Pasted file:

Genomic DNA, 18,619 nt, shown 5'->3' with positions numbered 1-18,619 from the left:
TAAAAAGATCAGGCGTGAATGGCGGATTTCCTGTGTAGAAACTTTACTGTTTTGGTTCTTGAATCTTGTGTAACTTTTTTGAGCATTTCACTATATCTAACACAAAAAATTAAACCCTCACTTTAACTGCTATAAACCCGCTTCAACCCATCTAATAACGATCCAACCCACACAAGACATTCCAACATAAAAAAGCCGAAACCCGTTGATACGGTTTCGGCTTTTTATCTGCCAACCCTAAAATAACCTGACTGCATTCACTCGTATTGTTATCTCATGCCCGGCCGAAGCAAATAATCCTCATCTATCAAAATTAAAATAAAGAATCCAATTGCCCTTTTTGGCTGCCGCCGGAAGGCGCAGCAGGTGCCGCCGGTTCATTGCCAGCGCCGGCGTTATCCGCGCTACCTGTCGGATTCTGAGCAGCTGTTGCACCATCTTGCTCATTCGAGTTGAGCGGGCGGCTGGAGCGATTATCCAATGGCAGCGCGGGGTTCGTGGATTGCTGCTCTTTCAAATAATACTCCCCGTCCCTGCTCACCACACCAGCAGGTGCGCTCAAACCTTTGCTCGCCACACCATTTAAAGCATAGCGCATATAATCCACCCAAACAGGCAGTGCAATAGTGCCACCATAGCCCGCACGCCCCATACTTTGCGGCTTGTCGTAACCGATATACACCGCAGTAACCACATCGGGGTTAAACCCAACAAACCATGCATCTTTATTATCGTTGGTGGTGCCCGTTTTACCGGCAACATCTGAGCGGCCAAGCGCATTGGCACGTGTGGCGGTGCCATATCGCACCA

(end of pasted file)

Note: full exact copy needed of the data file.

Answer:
Genomic DNA, 18,619 nt, shown 5'->3' with positions numbered 1-18,619 from the left:
TAAAAAGATCAGGCGTGAATGGCGGATTTCCTGTGTAGAAACTTTACTGTTTTGGTTCTTGAATCTTGTGTAACTTTTTTGAGCATTTCACTATATCTAACACAAAAAATTAAACCCTCACTTTAACTGCTATAAACCCGCTTCAACCCATCTAATAACGATCCAACCCACACAAGACATTCCAACATAAAAAAGCCGAAACCCGTTGATACGGTTTCGGCTTTTTATCTGCCAACCCTAAAATAACCTGACTGCATTCACTCGTATTGTTATCTCATGCCCGGCCGAAGCAAATAATCCTCATCTATCAAAATTAAAATAAAGAATCCAATTGCCCTTTTTGGCTGCCGCCGGAAGGCGCAGCAGGTGCCGCCGGTTCATTGCCAGCGCCGGCGTTATCCGCGCTACCTGTCGGATTCTGAGCAGCTGTTGCACCATCTTGCTCATTCGAGTTGAGCGGGCGGCTGGAGCGATTATCCAATGGCAGCGCGGGGTTCGTGGATTGCTGCTCTTTCAAATAATACTCCCCGTCCCTGCTCACCACACCAGCAGGTGCGCTCAAACCTTTGCTCGCCACACCATTTAAAGCATAGCGCATATAATCCACCCAAACAGGCAGTGCAATAGTGCCACCATAGCCCGCACGCCCCATACTTTGCGGCTTGTCGTAACCGATATACACCGCAGTAACCACATCGGGGTTAAACCCAACAAACCATGCATCTTTATTATCGTTGGTGGTGCCCGTTTTACCGGCAACATCTGAGCGGCCAAGCGCATTGGCACGTGTGGCGGTGCCATATCGCACCA